Agreed. News has a shelf life and if a newspaper were to embargo its news content this would not yield great result as someone else would get there first, after all news is a commodity. However if the content is exclusive – i.e. written by a particular author (Jeff for example) or on a particular subject that the news paper or content provider is the most trusted source (frankly, the majority of bloggers don’t fall into either of these categories) then the contents value is not so temporary and thus I’d argue that embargoing could work. How does this then effect newspapers – well, they don’t all just produce news content.

  • Well, JennyD’s heart is in the right place … she’s casting around for a way to support the journalism. I think the embargo idea could never work, for reasons already given here. But there will continue to be a lot of important stories that bloggers will not or cannot cover. I think it’s important that we continue to have paid journalists whose job it is to keep up the old watchdog role and also do the digging. The question remains: Where’s the money going to come from?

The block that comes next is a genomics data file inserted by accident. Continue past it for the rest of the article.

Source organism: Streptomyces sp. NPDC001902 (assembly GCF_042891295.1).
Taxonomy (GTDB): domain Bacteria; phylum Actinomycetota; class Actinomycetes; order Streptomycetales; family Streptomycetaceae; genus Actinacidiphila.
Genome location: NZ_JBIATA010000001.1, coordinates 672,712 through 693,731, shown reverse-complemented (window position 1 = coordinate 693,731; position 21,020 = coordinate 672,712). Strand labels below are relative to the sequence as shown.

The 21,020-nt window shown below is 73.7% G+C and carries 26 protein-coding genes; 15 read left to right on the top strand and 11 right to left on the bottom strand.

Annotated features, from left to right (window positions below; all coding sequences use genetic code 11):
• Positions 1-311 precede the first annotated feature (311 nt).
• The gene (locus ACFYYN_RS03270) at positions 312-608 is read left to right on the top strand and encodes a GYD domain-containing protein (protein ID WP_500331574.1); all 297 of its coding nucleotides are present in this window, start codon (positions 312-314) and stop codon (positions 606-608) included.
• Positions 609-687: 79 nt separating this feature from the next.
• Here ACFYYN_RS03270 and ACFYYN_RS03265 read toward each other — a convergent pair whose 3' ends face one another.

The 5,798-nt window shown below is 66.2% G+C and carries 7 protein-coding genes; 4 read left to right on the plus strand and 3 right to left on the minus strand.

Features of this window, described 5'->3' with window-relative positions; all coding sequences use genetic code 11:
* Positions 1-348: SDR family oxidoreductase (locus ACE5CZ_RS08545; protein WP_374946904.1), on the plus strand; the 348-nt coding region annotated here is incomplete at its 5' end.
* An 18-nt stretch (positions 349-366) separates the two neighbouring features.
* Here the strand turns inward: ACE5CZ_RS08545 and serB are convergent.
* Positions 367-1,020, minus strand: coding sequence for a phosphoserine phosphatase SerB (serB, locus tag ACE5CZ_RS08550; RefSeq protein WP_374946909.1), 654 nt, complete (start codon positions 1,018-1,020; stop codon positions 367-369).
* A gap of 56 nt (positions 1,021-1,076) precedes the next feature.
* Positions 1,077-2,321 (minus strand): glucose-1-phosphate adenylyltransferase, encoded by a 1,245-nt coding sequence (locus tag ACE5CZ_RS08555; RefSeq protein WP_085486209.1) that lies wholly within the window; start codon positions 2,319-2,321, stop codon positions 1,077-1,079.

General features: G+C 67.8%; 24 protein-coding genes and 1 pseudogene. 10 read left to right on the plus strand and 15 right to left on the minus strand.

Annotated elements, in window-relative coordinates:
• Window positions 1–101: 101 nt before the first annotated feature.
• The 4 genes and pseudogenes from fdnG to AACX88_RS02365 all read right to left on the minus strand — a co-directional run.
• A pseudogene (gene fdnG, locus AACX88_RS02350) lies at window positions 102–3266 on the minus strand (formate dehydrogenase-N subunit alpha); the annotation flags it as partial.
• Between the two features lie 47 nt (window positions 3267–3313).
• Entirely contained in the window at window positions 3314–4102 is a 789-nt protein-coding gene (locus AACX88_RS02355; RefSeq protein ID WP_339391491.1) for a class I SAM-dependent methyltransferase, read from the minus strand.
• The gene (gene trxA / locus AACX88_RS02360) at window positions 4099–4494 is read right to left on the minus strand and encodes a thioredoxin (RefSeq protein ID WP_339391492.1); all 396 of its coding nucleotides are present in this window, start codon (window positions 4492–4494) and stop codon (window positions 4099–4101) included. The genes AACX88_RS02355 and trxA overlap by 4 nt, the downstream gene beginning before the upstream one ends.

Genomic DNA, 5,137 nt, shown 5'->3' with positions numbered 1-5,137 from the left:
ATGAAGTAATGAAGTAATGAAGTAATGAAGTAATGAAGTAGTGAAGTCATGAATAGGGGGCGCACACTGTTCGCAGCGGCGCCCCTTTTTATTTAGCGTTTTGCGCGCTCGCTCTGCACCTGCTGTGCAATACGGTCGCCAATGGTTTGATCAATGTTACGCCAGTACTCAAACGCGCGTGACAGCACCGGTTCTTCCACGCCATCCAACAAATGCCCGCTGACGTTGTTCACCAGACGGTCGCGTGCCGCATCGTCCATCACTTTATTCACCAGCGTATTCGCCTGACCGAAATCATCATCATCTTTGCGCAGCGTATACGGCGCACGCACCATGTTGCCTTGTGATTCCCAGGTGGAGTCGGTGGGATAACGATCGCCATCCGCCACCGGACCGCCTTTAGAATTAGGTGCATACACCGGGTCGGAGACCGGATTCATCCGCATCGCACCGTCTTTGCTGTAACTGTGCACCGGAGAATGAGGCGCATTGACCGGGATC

• Oops — I should have said Peter Scheer’s heart is in the right place.

  • Peter’s idea of embargoing news for a period of time for subscribers only may not work on news with many providers or where it is likely that others will jump in but it works fine for community newspapers. We’ve used this method for years.

    Bad news: gets about the same number of online subscribers as other online subscription methods.